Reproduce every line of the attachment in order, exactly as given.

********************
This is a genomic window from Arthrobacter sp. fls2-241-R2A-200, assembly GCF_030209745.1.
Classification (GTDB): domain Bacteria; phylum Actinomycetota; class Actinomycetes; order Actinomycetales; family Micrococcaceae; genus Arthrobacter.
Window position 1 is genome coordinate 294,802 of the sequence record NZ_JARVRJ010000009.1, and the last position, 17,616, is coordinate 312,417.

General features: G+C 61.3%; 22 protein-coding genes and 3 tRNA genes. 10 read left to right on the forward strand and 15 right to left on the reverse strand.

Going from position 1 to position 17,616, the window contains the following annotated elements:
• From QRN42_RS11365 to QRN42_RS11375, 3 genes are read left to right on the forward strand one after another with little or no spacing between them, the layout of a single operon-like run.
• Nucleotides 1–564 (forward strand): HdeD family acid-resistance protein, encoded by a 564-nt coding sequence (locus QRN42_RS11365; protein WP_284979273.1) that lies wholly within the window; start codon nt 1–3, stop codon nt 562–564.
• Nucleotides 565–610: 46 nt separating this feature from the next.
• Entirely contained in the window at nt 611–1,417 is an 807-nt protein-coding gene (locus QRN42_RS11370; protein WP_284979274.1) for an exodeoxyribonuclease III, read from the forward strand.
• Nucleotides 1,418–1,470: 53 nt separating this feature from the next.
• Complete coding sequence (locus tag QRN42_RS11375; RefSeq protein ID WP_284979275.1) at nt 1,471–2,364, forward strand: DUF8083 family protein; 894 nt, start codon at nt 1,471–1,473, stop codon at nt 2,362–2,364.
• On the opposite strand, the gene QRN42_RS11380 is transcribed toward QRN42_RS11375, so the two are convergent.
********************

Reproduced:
This is a genomic window from Arthrobacter sp. fls2-241-R2A-200, assembly GCF_030209745.1.
Classification (GTDB): domain Bacteria; phylum Actinomycetota; class Actinomycetes; order Actinomycetales; family Micrococcaceae; genus Arthrobacter.
Window position 1 is genome coordinate 294,802 of the sequence record NZ_JARVRJ010000009.1, and the last position, 17,616, is coordinate 312,417.

General features: G+C 61.3%; 22 protein-coding genes and 3 tRNA genes. 10 read left to right on the forward strand and 15 right to left on the reverse strand.

Going from position 1 to position 17,616, the window contains the following annotated elements:
• From QRN42_RS11365 to QRN42_RS11375, 3 genes are read left to right on the forward strand one after another with little or no spacing between them, the layout of a single operon-like run.
• Nucleotides 1–564 (forward strand): HdeD family acid-resistance protein, encoded by a 564-nt coding sequence (locus QRN42_RS11365; protein WP_284979273.1) that lies wholly within the window; start codon nt 1–3, stop codon nt 562–564.
• Nucleotides 565–610: 46 nt separating this feature from the next.
• Entirely contained in the window at nt 611–1,417 is an 807-nt protein-coding gene (locus QRN42_RS11370; protein WP_284979274.1) for an exodeoxyribonuclease III, read from the forward strand.
• Nucleotides 1,418–1,470: 53 nt separating this feature from the next.
• Complete coding sequence (locus tag QRN42_RS11375; RefSeq protein ID WP_284979275.1) at nt 1,471–2,364, forward strand: DUF8083 family protein; 894 nt, start codon at nt 1,471–1,473, stop codon at nt 2,362–2,364.
• On the opposite strand, the gene QRN42_RS11380 is transcribed toward QRN42_RS11375, so the two are convergent.